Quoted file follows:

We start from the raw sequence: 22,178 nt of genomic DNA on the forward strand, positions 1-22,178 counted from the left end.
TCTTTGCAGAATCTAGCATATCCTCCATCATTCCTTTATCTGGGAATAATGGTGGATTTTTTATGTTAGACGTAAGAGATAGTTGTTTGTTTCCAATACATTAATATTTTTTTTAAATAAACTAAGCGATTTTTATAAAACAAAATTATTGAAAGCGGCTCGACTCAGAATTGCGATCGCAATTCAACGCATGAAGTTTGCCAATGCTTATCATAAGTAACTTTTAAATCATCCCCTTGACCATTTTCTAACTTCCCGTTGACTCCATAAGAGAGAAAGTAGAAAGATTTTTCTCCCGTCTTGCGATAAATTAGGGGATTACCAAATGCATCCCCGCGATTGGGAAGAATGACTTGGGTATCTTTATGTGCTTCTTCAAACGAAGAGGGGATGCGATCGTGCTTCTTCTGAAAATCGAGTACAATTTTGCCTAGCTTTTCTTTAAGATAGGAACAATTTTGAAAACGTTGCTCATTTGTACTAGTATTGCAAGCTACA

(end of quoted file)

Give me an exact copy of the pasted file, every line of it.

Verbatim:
We start from the raw sequence: 22,178 nt of genomic DNA on the forward strand, positions 1-22,178 counted from the left end.
TCTTTGCAGAATCTAGCATATCCTCCATCATTCCTTTATCTGGGAATAATGGTGGATTTTTTATGTTAGACGTAAGAGATAGTTGTTTGTTTCCAATACATTAATATTTTTTTTAAATAAACTAAGCGATTTTTATAAAACAAAATTATTGAAAGCGGCTCGACTCAGAATTGCGATCGCAATTCAACGCATGAAGTTTGCCAATGCTTATCATAAGTAACTTTTAAATCATCCCCTTGACCATTTTCTAACTTCCCGTTGACTCCATAAGAGAGAAAGTAGAAAGATTTTTCTCCCGTCTTGCGATAAATTAGGGGATTACCAAATGCATCCCCGCGATTGGGAAGAATGACTTGGGTATCTTTATGTGCTTCTTCAAACGAAGAGGGGATGCGATCGTGCTTCTTCTGAAAATCGAGTACAATTTTGCCTAGCTTTTCTTTAAGATAGGAACAATTTTGAAAACGTTGCTCATTTGTACTAGTATTGCAAGCTACA